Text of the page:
There’s always something magical about being on Christmas Day, and I think Doctor Who itself has a magic to it. Somewhere deep in its bones there’s something brilliant about this show, and the combination of the two things gives you that shiver. It’s a wonderful thing to be there as a Christmas Day treat. This episode, as it’s the end of an era, has that. Christmas is an interesting time too. There’s something special about it, something in the frosty air that always feels like it’s a good time for ghost stories or stories of enchantment; it’s happy but bittersweet. That’s what this ep has in spades.
An interview with Pearl MackieWhat have we got to look forward to in this episode?
There’s so much! We’ve got not one but two TARDISes, and we travel in both of them which is pretty exciting. We’ve also got three Doctors - that’s pretty amazing. Obviously we’ve got the current Doctor who we all know and love, but we’ve also got the First Doctor played by David Bradley - who is phenomenal. The current Doctor, who’s dying but refusing to regenerate at the start of the story, meets him as a way of dealing with his current struggles. The interaction between those two is great - really funny, but also surprising and very moving in places. And of course there’s also the regeneration, when the Twelfth Doctor becomes the Thirteenth Doctor! Were you excited to get the call asking you back?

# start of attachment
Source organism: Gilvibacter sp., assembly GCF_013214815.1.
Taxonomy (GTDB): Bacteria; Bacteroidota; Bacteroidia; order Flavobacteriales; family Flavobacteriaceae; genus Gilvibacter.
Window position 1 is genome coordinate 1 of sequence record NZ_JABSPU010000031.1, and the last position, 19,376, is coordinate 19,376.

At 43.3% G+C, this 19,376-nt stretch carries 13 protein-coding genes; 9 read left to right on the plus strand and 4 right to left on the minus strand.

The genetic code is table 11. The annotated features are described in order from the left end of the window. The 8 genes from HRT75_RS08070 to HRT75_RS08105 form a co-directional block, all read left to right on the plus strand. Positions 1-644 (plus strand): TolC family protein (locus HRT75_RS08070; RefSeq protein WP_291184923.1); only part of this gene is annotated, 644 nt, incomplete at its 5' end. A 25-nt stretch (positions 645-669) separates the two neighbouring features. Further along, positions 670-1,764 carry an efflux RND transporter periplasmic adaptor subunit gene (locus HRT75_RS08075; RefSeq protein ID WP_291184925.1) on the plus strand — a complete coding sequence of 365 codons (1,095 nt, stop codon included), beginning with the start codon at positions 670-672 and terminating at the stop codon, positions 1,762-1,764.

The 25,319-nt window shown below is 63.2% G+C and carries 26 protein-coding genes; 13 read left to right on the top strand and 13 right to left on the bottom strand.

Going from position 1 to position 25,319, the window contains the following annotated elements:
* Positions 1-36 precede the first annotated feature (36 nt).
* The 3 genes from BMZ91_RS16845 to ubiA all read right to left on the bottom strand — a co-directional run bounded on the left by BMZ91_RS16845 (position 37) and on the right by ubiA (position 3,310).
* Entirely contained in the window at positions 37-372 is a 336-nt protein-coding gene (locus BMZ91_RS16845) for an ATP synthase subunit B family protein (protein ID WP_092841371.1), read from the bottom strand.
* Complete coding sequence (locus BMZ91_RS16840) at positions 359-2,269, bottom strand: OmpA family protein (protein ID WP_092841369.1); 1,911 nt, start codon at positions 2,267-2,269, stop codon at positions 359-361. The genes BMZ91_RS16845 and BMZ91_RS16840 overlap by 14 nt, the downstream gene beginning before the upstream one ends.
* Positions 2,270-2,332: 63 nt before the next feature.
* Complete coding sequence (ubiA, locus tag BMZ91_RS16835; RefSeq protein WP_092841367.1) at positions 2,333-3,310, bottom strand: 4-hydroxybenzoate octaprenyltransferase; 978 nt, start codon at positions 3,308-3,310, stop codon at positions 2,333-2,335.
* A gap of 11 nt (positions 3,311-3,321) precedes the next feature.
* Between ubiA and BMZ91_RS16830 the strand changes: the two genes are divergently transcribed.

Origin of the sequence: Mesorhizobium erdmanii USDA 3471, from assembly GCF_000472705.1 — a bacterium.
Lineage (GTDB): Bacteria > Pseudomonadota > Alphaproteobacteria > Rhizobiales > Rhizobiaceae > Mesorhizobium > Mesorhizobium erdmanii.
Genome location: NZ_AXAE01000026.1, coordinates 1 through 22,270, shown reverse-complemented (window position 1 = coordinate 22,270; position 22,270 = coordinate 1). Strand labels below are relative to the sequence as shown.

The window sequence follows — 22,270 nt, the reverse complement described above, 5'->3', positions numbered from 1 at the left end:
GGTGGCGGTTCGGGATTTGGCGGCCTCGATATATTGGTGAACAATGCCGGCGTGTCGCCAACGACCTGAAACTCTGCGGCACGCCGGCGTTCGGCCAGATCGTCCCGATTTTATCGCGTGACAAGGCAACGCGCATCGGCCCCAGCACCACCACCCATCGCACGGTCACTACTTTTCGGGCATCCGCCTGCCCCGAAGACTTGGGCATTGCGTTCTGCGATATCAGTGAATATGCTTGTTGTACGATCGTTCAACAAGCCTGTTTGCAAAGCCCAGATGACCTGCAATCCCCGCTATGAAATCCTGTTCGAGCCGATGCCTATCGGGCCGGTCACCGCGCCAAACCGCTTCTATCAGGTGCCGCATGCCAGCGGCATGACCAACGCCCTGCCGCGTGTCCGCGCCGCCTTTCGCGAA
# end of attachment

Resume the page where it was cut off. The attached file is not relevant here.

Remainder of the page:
Very much so - it was a total honour to be asked back and it’s even more exciting that it’s for a Christmas special! Bill is 100% back with the full Bill energy, but she’s not quite all she seems... What else can you tell us about the episode?
We also have a new monster - a lady who’s made of glass, but you’ll have to tune in to find out what she’s up to. We’ve also got some old foes returning, to make Christmas even more exciting! Were there any sets or locations that you particularly enjoyed working on?